*Update* the Grand X Plus Z826 actually comes with 2GB of RAM, not 1GB like I stated originally.
In late 2013, an interesting trend emerged in the marketplace; Motorola released the Moto G which was the first relatively inexpensive phone that didnít suck.
The bar was raised In 2014; for the same money you could now pick up something with a quad-core processor, 5Ē HD display and a 8 megapixel autofocus camera: Iím talking phones like the ZTE Grand X (Z933 - Canadian version) or the Blu Studio 5.0C HD.
Later in 2014 we got different permutations on this formula; The HTC Desire 510 and Nokia Lumia 635 added LTE but they forced you to give up the 5Ē HD display and 8 megapixel camera. LTE makes these phones more attractive to carriers but as far as Iím concerned, trading these 2 features to get LTE is just not worth it.
Now we have the ZTE Grand X Plus (Z826). With the Plus you get a 5Ē display, 8 megapixel camera, quad-core processor AND LTE. You donít have to make any compromises! You get all this for $200 from Fido.
What about the Motorola Moto G 2nd Gen?
Compared to the Plus, the Moto G has similar specs but you actually have to pay $50 more and give up LTE.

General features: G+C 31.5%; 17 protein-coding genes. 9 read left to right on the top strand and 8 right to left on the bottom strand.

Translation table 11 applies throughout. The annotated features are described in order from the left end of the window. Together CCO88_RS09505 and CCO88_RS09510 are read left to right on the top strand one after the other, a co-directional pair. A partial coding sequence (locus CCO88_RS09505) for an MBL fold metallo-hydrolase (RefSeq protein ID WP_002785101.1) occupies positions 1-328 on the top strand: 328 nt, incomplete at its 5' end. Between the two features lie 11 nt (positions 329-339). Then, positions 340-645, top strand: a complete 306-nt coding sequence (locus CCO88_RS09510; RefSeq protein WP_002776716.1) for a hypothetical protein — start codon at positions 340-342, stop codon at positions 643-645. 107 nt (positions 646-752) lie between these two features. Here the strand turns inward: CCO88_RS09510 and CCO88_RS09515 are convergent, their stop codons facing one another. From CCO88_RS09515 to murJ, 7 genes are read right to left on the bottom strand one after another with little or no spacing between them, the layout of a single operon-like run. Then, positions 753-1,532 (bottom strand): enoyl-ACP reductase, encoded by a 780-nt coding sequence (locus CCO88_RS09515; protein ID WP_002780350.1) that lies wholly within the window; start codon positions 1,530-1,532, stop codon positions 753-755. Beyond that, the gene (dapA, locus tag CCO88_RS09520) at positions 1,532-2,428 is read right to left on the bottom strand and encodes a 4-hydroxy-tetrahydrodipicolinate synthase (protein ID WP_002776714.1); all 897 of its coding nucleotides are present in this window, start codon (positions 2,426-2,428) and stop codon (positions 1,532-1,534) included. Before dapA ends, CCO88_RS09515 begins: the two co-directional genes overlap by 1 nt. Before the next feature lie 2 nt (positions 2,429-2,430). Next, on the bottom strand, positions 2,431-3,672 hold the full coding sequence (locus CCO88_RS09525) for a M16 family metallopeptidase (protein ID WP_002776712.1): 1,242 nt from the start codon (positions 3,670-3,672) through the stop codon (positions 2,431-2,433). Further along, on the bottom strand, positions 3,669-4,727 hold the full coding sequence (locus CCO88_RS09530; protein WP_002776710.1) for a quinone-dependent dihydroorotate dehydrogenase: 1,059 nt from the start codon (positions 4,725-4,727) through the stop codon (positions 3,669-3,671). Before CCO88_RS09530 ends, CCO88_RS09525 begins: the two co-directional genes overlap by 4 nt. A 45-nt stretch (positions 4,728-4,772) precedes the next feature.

Raw deal right? Not so fast, while itís not the most solid phone around, the G definitely feels more solid in my hand. It also has a louder earpiece, better sounding headphone jack and much better speakers. Also, given Motorolaís (and ZTEís) track record, the G will probably receive Android updates more frequently than the Plus.
If you can look past the Plus' weaknesses, the real clincher is that the Plus comes with 2GB of RAM. Off the top of my head, I can't think of any other phones that comes with 2GB of RAM for this price.
What about the ZTE Grand X (Z933)?
Just to clarify, Iím talking about the Canadian version of the ZTE Grand X, the Z933 which has a 5Ē HD display, quad-core Qualcomm Snapdragon 200 processor, 1GB of RAM and a 5 MP camera.
Donít let the higher model number fool you; Z826 > Z933. The Grand X Plus has a much better camera, 2GB of RAM, LTE and most importantly, a Qualcomm Snapdragon 400 instead of the Grand Xís 200. The 200 just isnít up to the task of driving a 1280x720 HD display which results in a choppy user experience.
- 5Ē IPS display
- 1.2Ghz quad-core Qualcomm Snapdragon 400 SoC
- Adreno 305 GPU
- 2GB RAM
- 8GB Storage
- 8MP autofocus camera with LED flash
- 2MP front facing camera
- Android 4.4
- 144.6 x 73.9 x 9.6mm